5 Most Satisfying Moments of Ode To Joy’s Season 1

Ode To Joy Season 1

Chinese drama Ode To Joy (欢乐颂) is by no means perfect, but I haven’t had the pleasure of watching a female-driven show with characterisations as complex in such a long time. Directed by Sheng Kong, and based on an eponymous novel, Ode To Joy received critical acclaim, and for good reasons. All five women are written in ways that are mostly incredibly engaging, albeit equal parts frustrating. If you’re tired of dramas with female leads without a shred of agency, this one should be right down your alley. And yes, Ode To Joy does pass the Bechdel test. Now that we’re patiently waiting for subtitles for Season 2, let’s revisit the five most satisfying moments of Season 1.

1) Fan Sheng Mei vs Manager Bai

Frankly, I’m amazed that Fan Sheng Mei was able to get away from the authorities, with only what appeared to be a verbal warning. I personally wouldn’t have risked my own reputation for anyone that way, but I sort of admire Fan Jie for that brief show of guts, even if Qu Xiao Xiao didn’t think it was that gutsy. It felt so good to see Manager Bai fall to pieces after he tried to frame Fan Jie for destroying his company-funded laptop. The smug-looking scumbag hadn’t foreseen that Fan Jie would be smart enough to take a photograph of the little damage she’d caused, or lucky enough to have his own neighbour as her witness. He thought he could outsmart her — he really tried it. But she defeated him, even without anyone else’s help. Fan Sheng Mei – 1, Manager Bai – 0.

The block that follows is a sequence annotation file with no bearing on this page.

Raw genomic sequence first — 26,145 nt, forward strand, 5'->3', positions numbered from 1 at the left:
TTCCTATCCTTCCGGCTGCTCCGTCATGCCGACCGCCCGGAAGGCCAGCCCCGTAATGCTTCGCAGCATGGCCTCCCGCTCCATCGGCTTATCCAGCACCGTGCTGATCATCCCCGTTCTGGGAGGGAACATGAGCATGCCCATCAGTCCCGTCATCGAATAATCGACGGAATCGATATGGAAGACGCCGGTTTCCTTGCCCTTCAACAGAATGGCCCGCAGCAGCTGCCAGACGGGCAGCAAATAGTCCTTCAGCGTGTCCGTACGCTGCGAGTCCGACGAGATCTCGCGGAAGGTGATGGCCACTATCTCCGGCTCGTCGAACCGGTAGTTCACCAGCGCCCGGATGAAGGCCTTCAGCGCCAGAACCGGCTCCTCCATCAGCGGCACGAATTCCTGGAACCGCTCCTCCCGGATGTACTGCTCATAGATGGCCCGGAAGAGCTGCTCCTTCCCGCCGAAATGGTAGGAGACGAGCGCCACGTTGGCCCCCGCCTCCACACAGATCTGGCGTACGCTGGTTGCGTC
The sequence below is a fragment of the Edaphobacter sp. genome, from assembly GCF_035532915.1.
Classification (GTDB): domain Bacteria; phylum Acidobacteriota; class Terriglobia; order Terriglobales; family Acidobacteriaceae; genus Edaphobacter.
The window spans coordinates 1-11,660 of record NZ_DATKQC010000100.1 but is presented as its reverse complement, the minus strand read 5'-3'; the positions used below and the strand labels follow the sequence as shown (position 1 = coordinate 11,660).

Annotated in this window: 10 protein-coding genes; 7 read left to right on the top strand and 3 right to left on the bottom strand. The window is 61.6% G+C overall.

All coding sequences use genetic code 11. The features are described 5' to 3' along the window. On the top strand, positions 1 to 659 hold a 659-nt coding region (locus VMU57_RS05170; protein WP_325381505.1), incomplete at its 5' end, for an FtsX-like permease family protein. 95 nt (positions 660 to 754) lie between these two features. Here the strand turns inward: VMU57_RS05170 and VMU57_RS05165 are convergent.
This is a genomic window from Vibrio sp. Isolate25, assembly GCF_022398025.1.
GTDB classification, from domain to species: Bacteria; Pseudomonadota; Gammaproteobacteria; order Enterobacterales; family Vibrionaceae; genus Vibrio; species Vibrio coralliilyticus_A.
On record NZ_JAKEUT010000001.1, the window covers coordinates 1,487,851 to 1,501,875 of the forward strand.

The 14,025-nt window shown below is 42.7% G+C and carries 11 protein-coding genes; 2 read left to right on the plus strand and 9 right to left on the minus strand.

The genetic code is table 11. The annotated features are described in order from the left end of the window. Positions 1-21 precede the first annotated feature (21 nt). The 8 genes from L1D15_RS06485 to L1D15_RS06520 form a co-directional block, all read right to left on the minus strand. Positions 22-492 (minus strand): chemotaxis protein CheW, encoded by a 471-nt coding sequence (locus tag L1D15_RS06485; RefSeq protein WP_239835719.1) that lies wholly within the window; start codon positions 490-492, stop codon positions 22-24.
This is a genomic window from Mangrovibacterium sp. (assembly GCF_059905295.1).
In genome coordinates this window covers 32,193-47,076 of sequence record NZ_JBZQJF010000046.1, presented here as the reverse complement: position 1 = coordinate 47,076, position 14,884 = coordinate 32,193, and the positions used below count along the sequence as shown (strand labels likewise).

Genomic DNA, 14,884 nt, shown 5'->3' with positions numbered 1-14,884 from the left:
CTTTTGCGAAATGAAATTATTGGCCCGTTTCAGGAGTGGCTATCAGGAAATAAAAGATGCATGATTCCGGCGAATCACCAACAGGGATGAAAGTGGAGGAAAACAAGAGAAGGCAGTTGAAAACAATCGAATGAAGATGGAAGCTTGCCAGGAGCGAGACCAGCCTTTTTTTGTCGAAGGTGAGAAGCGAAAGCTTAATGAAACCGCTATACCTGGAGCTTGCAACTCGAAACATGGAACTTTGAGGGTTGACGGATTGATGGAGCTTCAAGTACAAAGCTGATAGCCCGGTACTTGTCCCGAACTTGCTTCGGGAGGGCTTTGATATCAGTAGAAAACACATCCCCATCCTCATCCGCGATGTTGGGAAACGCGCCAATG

2) Lao Tan punching He Who Must Not Be Named

I used to like Qi Dian, or Wei Wei, or whatever his name is. Let’s just call him He Who Must Not Be Named. Their date at the science museum was cute, even if it went wrong by the end. It was quite amusing watching him bend over backwards just to eke a smile out of her. They didn’t have much chemistry together, but at least he was mostly tolerable. However, as the show progressed, he grew unlikable. As Lao Tan describes He Who Must Not Be Named, after kicking his ass, “You are someone who is manipulative.”

The scene where he forced Andy not to struggle out of his hold completely ruined his likability. Andy never gave him permission to touch her; his complete disregard for her consent was appalling. I’m no expert at relationships but I’m pretty sure that consent ought to be its basis. Nothing about their relationship was healthy; it was always the complete opposite of what Andy, or anyone else for that matter, needed. I can’t even list their breakup as one of Ode To Joy‘s most satisfying moments because, by the end, Andy, incredibly enough, puts him on a pedestal, believing that he was too good for her. But back to my main point: I enjoyed every single blow Lao Tan sent his way. Bless.

3) Ode To Joy‘s visual trinity: Andy, Dr. Zhao, Bao Yi Fan